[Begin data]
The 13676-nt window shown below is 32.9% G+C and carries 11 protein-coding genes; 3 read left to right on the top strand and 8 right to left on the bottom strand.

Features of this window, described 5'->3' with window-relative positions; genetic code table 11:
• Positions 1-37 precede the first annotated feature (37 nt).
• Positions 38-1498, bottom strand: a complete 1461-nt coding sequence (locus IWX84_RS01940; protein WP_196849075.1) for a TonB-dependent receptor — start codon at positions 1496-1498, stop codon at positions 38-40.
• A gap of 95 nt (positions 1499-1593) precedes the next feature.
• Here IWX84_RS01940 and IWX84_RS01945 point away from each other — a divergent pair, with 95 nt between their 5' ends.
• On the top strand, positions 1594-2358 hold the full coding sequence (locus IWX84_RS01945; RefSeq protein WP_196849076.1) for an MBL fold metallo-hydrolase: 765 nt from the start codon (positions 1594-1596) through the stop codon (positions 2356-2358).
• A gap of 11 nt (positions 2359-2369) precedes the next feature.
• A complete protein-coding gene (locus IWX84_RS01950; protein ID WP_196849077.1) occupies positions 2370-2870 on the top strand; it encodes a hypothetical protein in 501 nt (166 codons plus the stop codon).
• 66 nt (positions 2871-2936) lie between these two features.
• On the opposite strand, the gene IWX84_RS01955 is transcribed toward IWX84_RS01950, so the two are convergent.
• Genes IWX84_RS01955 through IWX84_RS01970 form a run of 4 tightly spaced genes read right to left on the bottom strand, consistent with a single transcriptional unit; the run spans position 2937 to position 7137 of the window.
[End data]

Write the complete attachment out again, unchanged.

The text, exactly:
The 13676-nt window shown below is 32.9% G+C and carries 11 protein-coding genes; 3 read left to right on the top strand and 8 right to left on the bottom strand.

Features of this window, described 5'->3' with window-relative positions; genetic code table 11:
• Positions 1-37 precede the first annotated feature (37 nt).
• Positions 38-1498, bottom strand: a complete 1461-nt coding sequence (locus IWX84_RS01940; protein WP_196849075.1) for a TonB-dependent receptor — start codon at positions 1496-1498, stop codon at positions 38-40.
• A gap of 95 nt (positions 1499-1593) precedes the next feature.
• Here IWX84_RS01940 and IWX84_RS01945 point away from each other — a divergent pair, with 95 nt between their 5' ends.
• On the top strand, positions 1594-2358 hold the full coding sequence (locus IWX84_RS01945; RefSeq protein WP_196849076.1) for an MBL fold metallo-hydrolase: 765 nt from the start codon (positions 1594-1596) through the stop codon (positions 2356-2358).
• A gap of 11 nt (positions 2359-2369) precedes the next feature.
• A complete protein-coding gene (locus IWX84_RS01950; protein ID WP_196849077.1) occupies positions 2370-2870 on the top strand; it encodes a hypothetical protein in 501 nt (166 codons plus the stop codon).
• 66 nt (positions 2871-2936) lie between these two features.
• On the opposite strand, the gene IWX84_RS01955 is transcribed toward IWX84_RS01950, so the two are convergent.
• Genes IWX84_RS01955 through IWX84_RS01970 form a run of 4 tightly spaced genes read right to left on the bottom strand, consistent with a single transcriptional unit; the run spans position 2937 to position 7137 of the window.